the rabbit tractor i built is based on the "Stress Free Chicken Tractor Plans" ( https://farmmarketingsolutions.com/stress-free-chicken-tractor-plans/ ). I used shade cloth on top and closed in a small part in the back. I will take some pictures of the rabbit tractor later today and post soon. we planned to use the tractors only for growing out litters in the growing season (aprilish - novemberish). we do supplement with a pelleted feed. i am under the understanding that you could raise meat rabbit with no food inputs, but the grow out times would be much longer. i try to give them enough food that the feeder is pretty low during night chores. i want the feeder to be empty and the ground cover to be eaten. i did find if you dont feed them enough they will dig our and go find food at the neighbors.
i also havent found many examples of meat rabbits in a colony only setting. i would be afraid it would turn into a rabbit feedlot.
you could keep the does in tractors in the winters if you wanted to. there isnt much to eat around here so for time sake, we would have kept them in a colony (i 'think' colony chores would be less than moving tractors)
as for the poultry - in Colorado we are allowed to process up to 1000 birds on farm, for sale direct to the consumer (not restaurants). there is some labeling that is needed but for the most part none of that is enforced unless you are at a farmers market. we are WAY under 1000 birds
currently our poultry processing consists of a 2 cone kill stand, a keg/propane burner (scalder) and featherman pro plucker. we eviscerate on large food grade cutting boards that can be washed as needed. we soak/chill in coolers. we bag in "poultry shrink wrap bags" .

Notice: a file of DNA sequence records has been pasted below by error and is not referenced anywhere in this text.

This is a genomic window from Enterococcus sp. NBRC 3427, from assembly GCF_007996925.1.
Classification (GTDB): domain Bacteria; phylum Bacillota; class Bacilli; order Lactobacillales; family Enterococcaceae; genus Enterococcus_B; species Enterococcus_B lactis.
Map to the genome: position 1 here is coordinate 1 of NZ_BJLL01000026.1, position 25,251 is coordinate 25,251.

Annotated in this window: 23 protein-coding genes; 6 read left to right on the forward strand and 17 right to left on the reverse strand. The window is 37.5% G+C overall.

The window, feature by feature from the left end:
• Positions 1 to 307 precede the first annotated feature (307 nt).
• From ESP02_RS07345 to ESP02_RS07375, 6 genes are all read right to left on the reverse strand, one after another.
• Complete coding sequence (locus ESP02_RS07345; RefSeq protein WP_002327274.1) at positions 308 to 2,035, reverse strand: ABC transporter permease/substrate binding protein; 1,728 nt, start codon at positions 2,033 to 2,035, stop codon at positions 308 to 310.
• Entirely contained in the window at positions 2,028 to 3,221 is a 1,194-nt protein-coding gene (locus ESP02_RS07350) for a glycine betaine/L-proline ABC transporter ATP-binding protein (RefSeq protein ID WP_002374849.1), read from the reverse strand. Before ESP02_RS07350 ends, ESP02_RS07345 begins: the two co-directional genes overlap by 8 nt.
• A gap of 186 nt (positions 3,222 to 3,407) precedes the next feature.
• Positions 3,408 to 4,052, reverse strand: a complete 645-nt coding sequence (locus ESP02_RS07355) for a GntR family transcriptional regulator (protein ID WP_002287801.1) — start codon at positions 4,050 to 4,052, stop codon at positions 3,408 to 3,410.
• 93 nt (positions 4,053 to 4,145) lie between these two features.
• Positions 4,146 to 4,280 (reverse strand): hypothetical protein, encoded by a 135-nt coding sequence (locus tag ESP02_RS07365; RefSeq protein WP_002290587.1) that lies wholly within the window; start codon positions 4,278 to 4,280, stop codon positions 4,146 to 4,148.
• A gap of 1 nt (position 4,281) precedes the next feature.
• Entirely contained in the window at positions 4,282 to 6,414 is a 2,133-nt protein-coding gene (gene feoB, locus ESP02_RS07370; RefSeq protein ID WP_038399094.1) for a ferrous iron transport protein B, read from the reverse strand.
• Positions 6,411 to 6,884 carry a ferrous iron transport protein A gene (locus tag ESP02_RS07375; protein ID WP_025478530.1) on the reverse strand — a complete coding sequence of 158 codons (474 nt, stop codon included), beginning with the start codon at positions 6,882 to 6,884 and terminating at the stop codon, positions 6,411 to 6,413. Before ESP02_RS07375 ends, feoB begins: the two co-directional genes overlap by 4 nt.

currently we are limited to about 30-35 birds a day. we need more space/cooler to chill finished birds in.
next year we plan a fancier label and adding the ability to buy birds (some get get a set price - not pay by the lb)
hope this helps. please feel free to ask follow up questions or for clarifications (i am multitasking while typing this!)
i found and updated overhead shot of our property where you are able to see the "irrigation control ditch" (ditch sloping at 1% towards the 'ridge')
you can also see our managed grazing pattern just above the swale as well as in the far south (lowest/wettest/best growing during the summer!)
we continue to use the laneway as access to the paddocks (also visible below) - we are using premier 1 electronet (sheep quikfence) and a kencove 6 joule charge. it seems to keep all of the animals (sheep, cows and pigs) EXCEPT the goats contained.
Andreas Brevitz wrote:I don't think it's very humane to let those critters die by drowning
i just wanted to address this real quick.
if you arent putting water in the bucket you have to check the trap EVERYDAY. if not the mice will become so hungry that they will eat each other - the "winning" mouse normally doesnt wait until its friend is dead to start eating. normally starting at the eyes.
we now keep water in the bucket to prevent this as to me, drowning is better than being eatin alive